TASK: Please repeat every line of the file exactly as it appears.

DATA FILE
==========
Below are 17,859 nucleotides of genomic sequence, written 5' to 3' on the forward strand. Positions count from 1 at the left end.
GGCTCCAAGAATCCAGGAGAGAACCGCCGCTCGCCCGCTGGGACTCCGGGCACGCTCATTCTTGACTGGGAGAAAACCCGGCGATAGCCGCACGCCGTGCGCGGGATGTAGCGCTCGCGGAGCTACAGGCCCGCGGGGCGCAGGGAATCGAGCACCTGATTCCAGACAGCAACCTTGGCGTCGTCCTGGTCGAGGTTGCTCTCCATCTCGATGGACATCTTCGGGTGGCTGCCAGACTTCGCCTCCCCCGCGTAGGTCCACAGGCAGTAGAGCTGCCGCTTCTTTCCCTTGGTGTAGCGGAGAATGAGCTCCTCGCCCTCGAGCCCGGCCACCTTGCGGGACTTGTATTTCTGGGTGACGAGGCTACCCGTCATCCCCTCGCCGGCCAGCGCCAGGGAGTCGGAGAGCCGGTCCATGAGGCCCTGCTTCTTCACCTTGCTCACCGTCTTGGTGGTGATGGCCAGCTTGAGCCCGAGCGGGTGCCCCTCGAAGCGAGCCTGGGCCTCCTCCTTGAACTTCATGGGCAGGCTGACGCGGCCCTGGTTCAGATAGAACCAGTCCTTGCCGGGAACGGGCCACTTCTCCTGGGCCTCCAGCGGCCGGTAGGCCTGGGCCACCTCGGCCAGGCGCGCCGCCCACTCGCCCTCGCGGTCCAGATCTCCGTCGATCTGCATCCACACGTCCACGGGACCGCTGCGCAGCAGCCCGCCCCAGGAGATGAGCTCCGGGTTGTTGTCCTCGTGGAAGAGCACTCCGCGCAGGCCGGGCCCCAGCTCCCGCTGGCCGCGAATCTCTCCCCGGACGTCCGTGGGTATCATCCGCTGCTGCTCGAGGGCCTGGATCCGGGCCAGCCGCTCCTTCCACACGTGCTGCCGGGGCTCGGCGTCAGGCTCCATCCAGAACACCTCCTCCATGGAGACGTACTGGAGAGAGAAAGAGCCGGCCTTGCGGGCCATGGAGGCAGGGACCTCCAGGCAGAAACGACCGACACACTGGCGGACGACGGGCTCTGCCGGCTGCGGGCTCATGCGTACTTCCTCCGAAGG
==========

Below are 17,859 nucleotides of genomic sequence, written 5' to 3' on the forward strand. Positions count from 1 at the left end.
GGCTCCAAGAATCCAGGAGAGAACCGCCGCTCGCCCGCTGGGACTCCGGGCACGCTCATTCTTGACTGGGAGAAAACCCGGCGATAGCCGCACGCCGTGCGCGGGATGTAGCGCTCGCGGAGCTACAGGCCCGCGGGGCGCAGGGAATCGAGCACCTGATTCCAGACAGCAACCTTGGCGTCGTCCTGGTCGAGGTTGCTCTCCATCTCGATGGACATCTTCGGGTGGCTGCCAGACTTCGCCTCCCCCGCGTAGGTCCACAGGCAGTAGAGCTGCCGCTTCTTTCCCTTGGTGTAGCGGAGAATGAGCTCCTCGCCCTCGAGCCCGGCCACCTTGCGGGACTTGTATTTCTGGGTGACGAGGCTACCCGTCATCCCCTCGCCGGCCAGCGCCAGGGAGTCGGAGAGCCGGTCCATGAGGCCCTGCTTCTTCACCTTGCTCACCGTCTTGGTGGTGATGGCCAGCTTGAGCCCGAGCGGGTGCCCCTCGAAGCGAGCCTGGGCCTCCTCCTTGAACTTCATGGGCAGGCTGACGCGGCCCTGGTTCAGATAGAACCAGTCCTTGCCGGGAACGGGCCACTTCTCCTGGGCCTCCAGCGGCCGGTAGGCCTGGGCCACCTCGGCCAGGCGCGCCGCCCACTCGCCCTCGCGGTCCAGATCTCCGTCGATCTGCATCCACACGTCCACGGGACCGCTGCGCAGCAGCCCGCCCCAGGAGATGAGCTCCGGGTTGTTGTCCTCGTGGAAGAGCACTCCGCGCAGGCCGGGCCCCAGCTCCCGCTGGCCGCGAATCTCTCCCCGGACGTCCGTGGGTATCATCCGCTGCTGCTCGAGGGCCTGGATCCGGGCCAGCCGCTCCTTCCACACGTGCTGCCGGGGCTCGGCGTCAGGCTCCATCCAGAACACCTCCTCCATGGAGACGTACTGGAGAGAGAAAGAGCCGGCCTTGCGGGCCATGGAGGCAGGGACCTCCAGGCAGAAACGACCGACACACTGGCGGACGACGGGCTCTGCCGGCTGCGGGCTCATGCGTACTTCCTCCGAAGG